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ELECTION 2022

Bunge Chronicles: Our wahesh got other talents like battling with water bottles

POLITICS
By Brian Otieno | Jan 3rd 2022 | 2 min read
Their display on Wednesday last year - shedding blood for the love of country, sparing no punches, burning the midnight oil - prove that we hit the jackpot with this bunch. Or did we? [Courtesy]

What could better assure that 2022 will be a 'Happy New Year' than the fact that in our wahesh, we have warriors who can sit in for our defence forces when the moment calls for it?

Their display on Wednesday last year - shedding blood for the love of country, sparing no punches, burning the midnight oil - prove that we hit the jackpot with this bunch. Or did we?

We would have if Kenya had functioning sports systems in place. The lack of such explains why the volleyball talent of wahesh John Mutunga (Tigania West) and Peter Masara (Suna West) went unnoticed all this while. Looking at how good they handled water bottles, one wonders what they could do with a volleyball.

Had CBC been in place long enough, perhaps, we would have figured out that David Ochieng' (Ugenya) was better off playing Romeo. He took a bottle on his face for Masara better than any person would take a bullet for their lover.

So maybe we got it all wrong. Bunge is supposed to be a house of decorum.

In 220 days, we get the chance to right that wrong and, in effect, liberate the wahesh. Some, by their own admissions, are more interested in being cows - an undemanding job that does not involve any thinking. 

Their incessant mooing on Wednesday was, most probably, a cry for help. "Let us get out of this wretched place!" they must have been crying in cow-speak.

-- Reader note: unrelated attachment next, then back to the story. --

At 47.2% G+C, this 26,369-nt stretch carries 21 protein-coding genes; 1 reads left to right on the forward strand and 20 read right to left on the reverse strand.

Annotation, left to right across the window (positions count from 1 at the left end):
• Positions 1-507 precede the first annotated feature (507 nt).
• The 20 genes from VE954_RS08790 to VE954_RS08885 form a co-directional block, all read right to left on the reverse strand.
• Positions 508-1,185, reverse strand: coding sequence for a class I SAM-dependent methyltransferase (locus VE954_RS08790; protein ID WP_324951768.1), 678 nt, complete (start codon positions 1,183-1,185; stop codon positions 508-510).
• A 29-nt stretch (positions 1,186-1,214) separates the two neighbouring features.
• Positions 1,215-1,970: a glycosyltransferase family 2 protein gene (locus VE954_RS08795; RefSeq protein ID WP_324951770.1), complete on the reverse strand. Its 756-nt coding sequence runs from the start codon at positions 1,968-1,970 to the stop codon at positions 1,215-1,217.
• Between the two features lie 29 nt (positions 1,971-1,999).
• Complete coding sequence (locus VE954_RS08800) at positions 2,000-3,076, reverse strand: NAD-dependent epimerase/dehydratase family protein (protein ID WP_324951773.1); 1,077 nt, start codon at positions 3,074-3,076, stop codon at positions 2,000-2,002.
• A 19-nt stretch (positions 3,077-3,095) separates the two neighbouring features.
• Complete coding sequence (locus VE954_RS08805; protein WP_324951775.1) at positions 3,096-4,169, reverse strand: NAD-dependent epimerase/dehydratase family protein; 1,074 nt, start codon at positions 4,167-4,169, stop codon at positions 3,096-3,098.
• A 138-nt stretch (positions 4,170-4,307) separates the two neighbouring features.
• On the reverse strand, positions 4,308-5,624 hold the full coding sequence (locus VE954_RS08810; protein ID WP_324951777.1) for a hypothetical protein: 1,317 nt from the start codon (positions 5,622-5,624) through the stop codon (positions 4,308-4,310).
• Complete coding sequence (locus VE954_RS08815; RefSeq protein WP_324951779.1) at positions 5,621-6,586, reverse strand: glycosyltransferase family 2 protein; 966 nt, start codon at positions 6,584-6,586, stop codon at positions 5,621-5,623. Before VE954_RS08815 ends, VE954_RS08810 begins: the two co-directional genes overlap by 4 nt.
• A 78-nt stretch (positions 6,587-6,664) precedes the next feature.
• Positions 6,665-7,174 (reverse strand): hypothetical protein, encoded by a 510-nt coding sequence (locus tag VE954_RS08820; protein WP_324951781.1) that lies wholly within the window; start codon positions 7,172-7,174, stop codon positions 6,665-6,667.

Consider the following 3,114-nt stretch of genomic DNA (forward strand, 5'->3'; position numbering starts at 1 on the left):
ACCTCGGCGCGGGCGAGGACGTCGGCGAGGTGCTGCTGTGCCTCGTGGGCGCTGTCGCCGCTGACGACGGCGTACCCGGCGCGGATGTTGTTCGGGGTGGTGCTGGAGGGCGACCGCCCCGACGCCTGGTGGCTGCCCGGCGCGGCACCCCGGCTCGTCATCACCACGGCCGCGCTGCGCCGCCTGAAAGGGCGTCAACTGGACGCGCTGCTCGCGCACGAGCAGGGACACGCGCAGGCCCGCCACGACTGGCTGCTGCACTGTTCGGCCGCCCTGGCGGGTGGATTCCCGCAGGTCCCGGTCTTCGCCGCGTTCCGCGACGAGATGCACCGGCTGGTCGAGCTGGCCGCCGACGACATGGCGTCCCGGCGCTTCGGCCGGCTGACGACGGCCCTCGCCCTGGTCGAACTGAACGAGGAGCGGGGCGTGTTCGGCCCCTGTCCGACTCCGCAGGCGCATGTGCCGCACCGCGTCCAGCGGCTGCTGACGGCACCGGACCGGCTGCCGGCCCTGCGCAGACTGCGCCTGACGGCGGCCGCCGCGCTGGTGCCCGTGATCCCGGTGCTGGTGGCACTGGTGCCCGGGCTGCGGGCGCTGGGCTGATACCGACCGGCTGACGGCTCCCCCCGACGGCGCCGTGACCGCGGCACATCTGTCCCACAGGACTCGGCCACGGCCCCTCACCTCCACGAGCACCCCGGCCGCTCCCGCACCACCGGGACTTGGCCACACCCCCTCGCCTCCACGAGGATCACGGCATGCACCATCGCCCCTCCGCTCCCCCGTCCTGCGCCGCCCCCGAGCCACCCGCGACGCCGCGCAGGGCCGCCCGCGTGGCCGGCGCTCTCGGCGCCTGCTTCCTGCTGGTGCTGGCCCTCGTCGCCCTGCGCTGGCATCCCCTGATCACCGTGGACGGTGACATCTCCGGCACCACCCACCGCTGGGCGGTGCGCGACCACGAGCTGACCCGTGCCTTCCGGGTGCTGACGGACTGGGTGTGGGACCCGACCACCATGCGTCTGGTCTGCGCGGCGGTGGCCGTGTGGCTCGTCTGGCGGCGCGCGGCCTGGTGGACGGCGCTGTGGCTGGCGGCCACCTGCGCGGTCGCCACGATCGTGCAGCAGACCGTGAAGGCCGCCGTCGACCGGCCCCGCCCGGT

Others, Speaker Justin Muturi assures, are garbage. Being the environmentalists we are, we have done our deed by recycling them every five years. But even recycling has its limits, and it's about time we took the trash out.

But that comes at a cost. For one, we would have to forfeit our titles as the country with the loudest and greediest parliamentarians in the world. 

And that will be a gamble, too. With the bile gushing out of the mouths of politicians, it's doubtful that whoever takes over from our wahesh would be any different.

But if Wednesday offered any lessons, it was that things could change. Who would have imagined Tangatanga MPs, once devoted followers of Uhunye, would conspire to bring him down and that ODM chairman John Mbadi would defend the president's honour with his fists?

Tables could turn, as they did on Tangatanga, who filibustered in the hope that the sitting would end at midnight. And the once orators, who made long speeches, would get a taste of their medicine when the Handshake side discovered that they, too, could dream of being Martin Luther King Jr.

So, will 2022 be a happy new year? It depends on your choices.

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